Literary potshots

In Fury, a Salman Rushdie character (Prof. Solanka) flays Hemingway, calling him the “most effeminate” of novelists, or something to that effect. It suits Rushdie, his writing leaning towards the opposite spectrum of literary style. A few years down the line, Rohinton Mistry writes in Family Matters – “…Yezad felt that Punjabi migrants of a […]

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Fury by Salman Rushdie

 Professor Malik Solanka, a man in his mid fifties, scholar and dollmaker extraordinaire, is having a rather belated mid life crisis. “Fury”, which he sees around him, in the rage of destruction, or the fire of creation, overwhelms him suddenly, when he leaves his wife and three year old son in London. He travels to […]

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East West by Salman Rushdie

East West is a short story collection. The nine tales are grouped in three, by the flavour of their origins, the third being the mixed one of book’s title. That also happened to be the one I liked the most, with “The Courter” beating the rest by far. This was a second read of “The […]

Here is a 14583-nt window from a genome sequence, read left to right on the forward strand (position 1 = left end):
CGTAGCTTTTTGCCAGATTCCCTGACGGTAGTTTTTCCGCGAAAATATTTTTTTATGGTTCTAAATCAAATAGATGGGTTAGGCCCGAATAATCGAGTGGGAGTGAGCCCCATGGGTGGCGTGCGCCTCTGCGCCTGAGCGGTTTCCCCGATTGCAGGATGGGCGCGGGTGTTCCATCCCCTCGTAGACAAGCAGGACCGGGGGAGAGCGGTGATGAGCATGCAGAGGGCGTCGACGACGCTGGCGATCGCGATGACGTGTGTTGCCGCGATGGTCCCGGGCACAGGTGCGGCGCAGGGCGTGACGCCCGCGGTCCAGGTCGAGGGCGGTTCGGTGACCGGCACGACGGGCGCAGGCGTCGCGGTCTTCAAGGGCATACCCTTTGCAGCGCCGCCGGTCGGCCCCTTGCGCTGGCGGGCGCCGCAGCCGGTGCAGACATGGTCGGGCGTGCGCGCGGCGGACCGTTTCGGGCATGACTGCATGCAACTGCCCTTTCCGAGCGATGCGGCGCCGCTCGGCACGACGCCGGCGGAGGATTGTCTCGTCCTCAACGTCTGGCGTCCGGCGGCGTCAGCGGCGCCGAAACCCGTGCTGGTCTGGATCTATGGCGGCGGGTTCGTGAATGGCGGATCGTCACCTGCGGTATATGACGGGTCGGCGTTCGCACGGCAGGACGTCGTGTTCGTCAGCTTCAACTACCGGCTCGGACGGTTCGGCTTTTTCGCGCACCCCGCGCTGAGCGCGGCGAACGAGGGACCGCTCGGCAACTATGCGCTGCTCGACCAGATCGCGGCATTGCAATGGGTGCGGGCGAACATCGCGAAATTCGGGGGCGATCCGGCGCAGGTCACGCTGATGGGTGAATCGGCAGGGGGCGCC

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Shame by Salman Rushdie

Though the characters and events are cast in a fable like fashion, “Shame” is clearly a portrayal of post independence Pakistan, with some of its main characters replicating prominent political figures in real life, albeit loosely. Iskander (a vairant of Sikander/Alexander) Harappa is the liberal Zulfikar Bhutto, Raza Hyder, his subverter and subsequent president, the […]

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Midnight’s Children Festival

Came across this on you tube. It’s a brief introduction to Midnight’s Children and the play based on the book. The introductory words are read from the book by the author himself.  Read the Review posted earlier      

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Midnight’s Chlidren by Salman Rushdie

Introduction and Theme Before disbursing trite compliments and proposing it as a masterly work of postmodern literature, it must be explained what sets this book apart and why one must attempt to read it. I deliberately use the word “attempt”, since it is not an easy book to read. Not for everyone. A category of […]

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